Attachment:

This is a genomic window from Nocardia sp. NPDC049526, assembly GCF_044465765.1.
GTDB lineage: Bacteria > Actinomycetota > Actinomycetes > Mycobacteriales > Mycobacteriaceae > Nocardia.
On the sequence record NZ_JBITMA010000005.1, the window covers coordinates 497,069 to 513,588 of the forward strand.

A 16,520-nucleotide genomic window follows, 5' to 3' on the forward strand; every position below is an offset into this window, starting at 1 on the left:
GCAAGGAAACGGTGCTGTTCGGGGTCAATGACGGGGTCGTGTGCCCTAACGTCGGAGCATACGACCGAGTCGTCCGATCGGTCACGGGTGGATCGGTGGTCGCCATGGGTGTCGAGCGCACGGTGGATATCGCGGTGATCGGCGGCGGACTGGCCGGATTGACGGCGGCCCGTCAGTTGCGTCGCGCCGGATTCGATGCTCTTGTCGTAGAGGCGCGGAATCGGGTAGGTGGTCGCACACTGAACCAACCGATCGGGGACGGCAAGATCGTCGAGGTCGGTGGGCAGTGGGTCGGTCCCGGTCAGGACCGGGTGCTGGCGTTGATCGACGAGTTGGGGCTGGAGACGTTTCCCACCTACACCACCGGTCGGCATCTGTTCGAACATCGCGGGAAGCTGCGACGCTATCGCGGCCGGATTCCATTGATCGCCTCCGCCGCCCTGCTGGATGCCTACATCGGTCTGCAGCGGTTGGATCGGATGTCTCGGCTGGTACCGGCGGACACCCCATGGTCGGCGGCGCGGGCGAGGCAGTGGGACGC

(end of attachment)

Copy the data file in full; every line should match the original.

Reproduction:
This is a genomic window from Nocardia sp. NPDC049526, assembly GCF_044465765.1.
GTDB lineage: Bacteria > Actinomycetota > Actinomycetes > Mycobacteriales > Mycobacteriaceae > Nocardia.
On the sequence record NZ_JBITMA010000005.1, the window covers coordinates 497,069 to 513,588 of the forward strand.

A 16,520-nucleotide genomic window follows, 5' to 3' on the forward strand; every position below is an offset into this window, starting at 1 on the left:
GCAAGGAAACGGTGCTGTTCGGGGTCAATGACGGGGTCGTGTGCCCTAACGTCGGAGCATACGACCGAGTCGTCCGATCGGTCACGGGTGGATCGGTGGTCGCCATGGGTGTCGAGCGCACGGTGGATATCGCGGTGATCGGCGGCGGACTGGCCGGATTGACGGCGGCCCGTCAGTTGCGTCGCGCCGGATTCGATGCTCTTGTCGTAGAGGCGCGGAATCGGGTAGGTGGTCGCACACTGAACCAACCGATCGGGGACGGCAAGATCGTCGAGGTCGGTGGGCAGTGGGTCGGTCCCGGTCAGGACCGGGTGCTGGCGTTGATCGACGAGTTGGGGCTGGAGACGTTTCCCACCTACACCACCGGTCGGCATCTGTTCGAACATCGCGGGAAGCTGCGACGCTATCGCGGCCGGATTCCATTGATCGCCTCCGCCGCCCTGCTGGATGCCTACATCGGTCTGCAGCGGTTGGATCGGATGTCTCGGCTGGTACCGGCGGACACCCCATGGTCGGCGGCGCGGGCGAGGCAGTGGGACGC